Statistical analysis

All statistical analyses were performed using the R programming language (version 4.0.3) [83]. Various plots were constructed using the ‘ggplot2’ R package (version 3.3.3) [84]. GO analysis was done using the Database for Annotation, Visualization, and Integrated Discovery (DAVID) tool [85]. Elastic net analysis was performed using the ‘glmnet’ R package (version 4.1) [86], and logistic regression analysis were performed using the ‘stats’ R Base package. The forward selection for logistic regression model and the calculation of AIC values were done by ‘MASS’ R package (version 7.3.55) [87]. The batch effect between SMC cohort and TCGA cohort was corrected by the ‘sva’ R package (version 3.40.0) [88]. HR was estimated from the survival analysis by Cox-regression using the ‘survival’ R package (version 3.3.1) [89, 90]. Kaplan–Meier plot was drawn using the ‘survminer’ R package (version 0.4.9) [91].

Availability of data and materials

The dataset supporting the conclusions of this article is available in the European Genome-Phenome Archive ( repository,

Change history



Breast invasive carcinoma


Confidence interval


Colorectal adenocarcinoma


Colorectal cancer


Differentially expressed gene


Fold change


Gene ontology


Hazard ratio


Liver hepatocellular carcinoma


Lung adenocarcinoma


Normal tissues adjacent to tumors






Samsung Medical Center


The Cancer Genome Atlas


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We would like to extend our special thanks to Dr. Clémentine Charton for creating the illustrative drawings in Figure 1.


This research was supported by National Research Foundation of Korea (NRF) grants funded by the Ministry of Education, Science, and Technology (MEST, 2017R1D1A1B03035699, 2019R1A2C1002350) and by the Ministry of Science and ICT (MSIT, 2018M3C9A6017315), and by the Korea Medical Device Development Fund grant from the Korea government (the Ministry of Science and ICT, the Ministry of Trade, Industry and Energy, the Ministry of Health & Welfare, the Ministry of Food and Drug Safety, KMDF_PR_20200901_ 0018).

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Authors and Affiliations



YBC, DP and SSC conceived of and designed the experiments. WYL, SHY, HCK and YBC conducted the resection surgeries and tissue sample preparations. JK, HK, MSL, and HL performed the data analysis. YJK, and HKH participated in RNA sample preparation and data generation. DP, JK, HK, SH, and SSC wrote the paper. All authors have read and approved the manuscript.

Corresponding authors

Correspondence to Yong Beom Cho, Donghyun Park or Sun Shim Choi.

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Ethics approval and consent to participate

This study was performed under the principles of the Declaration of Helsinki and was approved by the ethics committee of Samsung Medical Center in South Korea (No. SMC 2018-04-074-004). Informed written consent was obtained from all participants.

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Not applicable.

Competing interests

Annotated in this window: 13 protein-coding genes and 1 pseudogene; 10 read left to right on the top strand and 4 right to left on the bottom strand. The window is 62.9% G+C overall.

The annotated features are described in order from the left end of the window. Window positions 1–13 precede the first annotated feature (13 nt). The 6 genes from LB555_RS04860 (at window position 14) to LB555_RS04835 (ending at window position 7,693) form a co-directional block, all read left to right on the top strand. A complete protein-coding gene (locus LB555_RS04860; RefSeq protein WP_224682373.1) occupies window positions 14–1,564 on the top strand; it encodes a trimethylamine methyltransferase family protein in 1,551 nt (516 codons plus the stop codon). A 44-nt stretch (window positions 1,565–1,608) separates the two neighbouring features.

The authors declare no competing interests.

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The original version of this article was revised: some authors’ affiliations were incorrectly listed. Some authors’ affiliations were incorrectly listed. They were: Jinho Kim 1 , Hyunjung Kim2 , Min-Seok Lee1 , Heetak Lee2,3, Yeon Jeong Kim4 , Woo Yong Lee5 , Seong Hyeon Yun5 , Hee Cheol Kim5 , Hye Kyung Hong6 , Sridhar Hannenhalli7 , Yong Beom Cho5,8*, Donghyun Park9* and Sun Shim Choi1. 1 Division of Biomedical Convergence, College of Biomedical Science, Institute of Bioscience & Biotechnology, Kangwon National University, Chuncheon 24341, Korea. 2 Precision Medicine Center, Future Innovation Research Division, Seoul National University Bundang Hospital, Seong- nam 13620, Korea. They should be: Jinho Kim #1 , Hyunjung Kim #2 , Min-Seok Lee2 , Heetak Lee1,3, Yeon Jeong Kim4 , Woo Yong Lee5 , Seong Hyeon Yun5 , Hee Cheol Kim5 , Hye Kyung Hong6 , Sridhar Hannenhalli7 , Yong Beom Cho5,8*, Donghyun Park9* and Sun Shim Choi2. 1 Precision Medicine Center, Future Innovation Research Division, Seoul National University Bundang Hospital, Seongnam 13620, Korea. 2 Division of Biomedical Convergence, College of Biomedical Science, Institute of Bioscience & Biotechnology, Kangwon National University, Chuncheon 24341, Korea.

Supplementary Information

Additional file 1

: Figure S1 Comparison of P-values and FDRs between NAT-DEGs and tumor-DEGs. The same way of analysis that was done for Fig. 2, but using only protein-coding genes. Refer to the legends of Fig. 2. Figure S2 The accuracy of NAT- and tumor-based model after correcting the batch effect. The beta coefficients and 95% CIs are estimated, respectively, (A) when SMC NAT-based model was tested on the NAT-derived transcriptome of TCGA-COAD, (B) when SMC NAT-based model was tested on the tumor-derived transcriptome of TCGA-COAD, and (C) SMC tumor-based model was tested on the tumor-derived transcriptome of TCGA-COAD. Figure S3 Comparison of proportions of genes associated with the survival of patients between NATs and tumors in TCGA-COAD with tumor purity adjusted. The same way of analysis that was done for Fig. 6, but with tumor purity adjusted. Refer to the legends of Fig. 6

Additional file 2

: Table S1 Differential expression analysis result of protein-coding and noncoding genes in NAT-derived transcriptome. Table S2 Differential expression analysis result of protein-coding and noncoding genes in tumor-derived transcriptome. Table S3 Cell type proportion predicted by xCell. Table S4 Summary of logistic regression results with cell type proportion as an independent variable and prognosis as dependent variable. Table S5 The numbers of samples in six different cancer types of TCGA cohorts.

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Kim, J., Kim, H., Lee, MS. et al. Transcriptomes of the tumor-adjacent normal tissues are more informative than tumors in predicting recurrence in colorectal cancer patients. J Transl Med 21, 209 (2023).

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  • Colorectal cancer
  • Normal tissues adjacent to tumors
  • Recurrence
  • Elastic net-based machine learning
  • Tumor-infiltrating immune cells